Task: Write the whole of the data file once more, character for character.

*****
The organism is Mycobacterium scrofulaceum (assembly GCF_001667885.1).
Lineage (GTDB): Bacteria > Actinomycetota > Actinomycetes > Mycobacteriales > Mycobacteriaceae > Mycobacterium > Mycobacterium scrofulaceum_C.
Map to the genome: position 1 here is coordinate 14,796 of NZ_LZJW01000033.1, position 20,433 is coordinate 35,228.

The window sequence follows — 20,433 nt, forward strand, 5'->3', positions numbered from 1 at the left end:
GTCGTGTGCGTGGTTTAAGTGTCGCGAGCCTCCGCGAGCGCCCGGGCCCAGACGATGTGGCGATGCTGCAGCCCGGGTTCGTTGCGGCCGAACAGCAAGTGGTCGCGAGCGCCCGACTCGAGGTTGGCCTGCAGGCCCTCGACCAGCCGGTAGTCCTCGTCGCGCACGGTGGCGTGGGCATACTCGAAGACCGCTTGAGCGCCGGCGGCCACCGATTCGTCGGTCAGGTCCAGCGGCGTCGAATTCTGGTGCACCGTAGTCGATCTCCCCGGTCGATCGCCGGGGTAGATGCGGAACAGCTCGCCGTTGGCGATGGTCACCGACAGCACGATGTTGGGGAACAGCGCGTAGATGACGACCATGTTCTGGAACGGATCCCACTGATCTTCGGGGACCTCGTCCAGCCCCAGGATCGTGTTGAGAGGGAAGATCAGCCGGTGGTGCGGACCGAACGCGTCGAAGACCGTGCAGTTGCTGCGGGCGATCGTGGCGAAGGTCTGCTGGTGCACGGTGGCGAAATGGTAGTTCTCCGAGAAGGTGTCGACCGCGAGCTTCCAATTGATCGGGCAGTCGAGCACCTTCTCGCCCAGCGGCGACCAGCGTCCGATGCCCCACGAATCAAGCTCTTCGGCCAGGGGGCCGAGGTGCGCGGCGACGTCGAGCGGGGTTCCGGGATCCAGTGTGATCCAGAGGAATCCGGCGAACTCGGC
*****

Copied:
The organism is Mycobacterium scrofulaceum (assembly GCF_001667885.1).
Lineage (GTDB): Bacteria > Actinomycetota > Actinomycetes > Mycobacteriales > Mycobacteriaceae > Mycobacterium > Mycobacterium scrofulaceum_C.
Map to the genome: position 1 here is coordinate 14,796 of NZ_LZJW01000033.1, position 20,433 is coordinate 35,228.

The window sequence follows — 20,433 nt, forward strand, 5'->3', positions numbered from 1 at the left end:
GTCGTGTGCGTGGTTTAAGTGTCGCGAGCCTCCGCGAGCGCCCGGGCCCAGACGATGTGGCGATGCTGCAGCCCGGGTTCGTTGCGGCCGAACAGCAAGTGGTCGCGAGCGCCCGACTCGAGGTTGGCCTGCAGGCCCTCGACCAGCCGGTAGTCCTCGTCGCGCACGGTGGCGTGGGCATACTCGAAGACCGCTTGAGCGCCGGCGGCCACCGATTCGTCGGTCAGGTCCAGCGGCGTCGAATTCTGGTGCACCGTAGTCGATCTCCCCGGTCGATCGCCGGGGTAGATGCGGAACAGCTCGCCGTTGGCGATGGTCACCGACAGCACGATGTTGGGGAACAGCGCGTAGATGACGACCATGTTCTGGAACGGATCCCACTGATCTTCGGGGACCTCGTCCAGCCCCAGGATCGTGTTGAGAGGGAAGATCAGCCGGTGGTGCGGACCGAACGCGTCGAAGACCGTGCAGTTGCTGCGGGCGATCGTGGCGAAGGTCTGCTGGTGCACGGTGGCGAAATGGTAGTTCTCCGAGAAGGTGTCGACCGCGAGCTTCCAATTGATCGGGCAGTCGAGCACCTTCTCGCCCAGCGGCGACCAGCGTCCGATGCCCCACGAATCAAGCTCTTCGGCCAGGGGGCCGAGGTGCGCGGCGACGTCGAGCGGGGTTCCGGGATCCAGTGTGATCCAGAGGAATCCGGCGAACTCGGC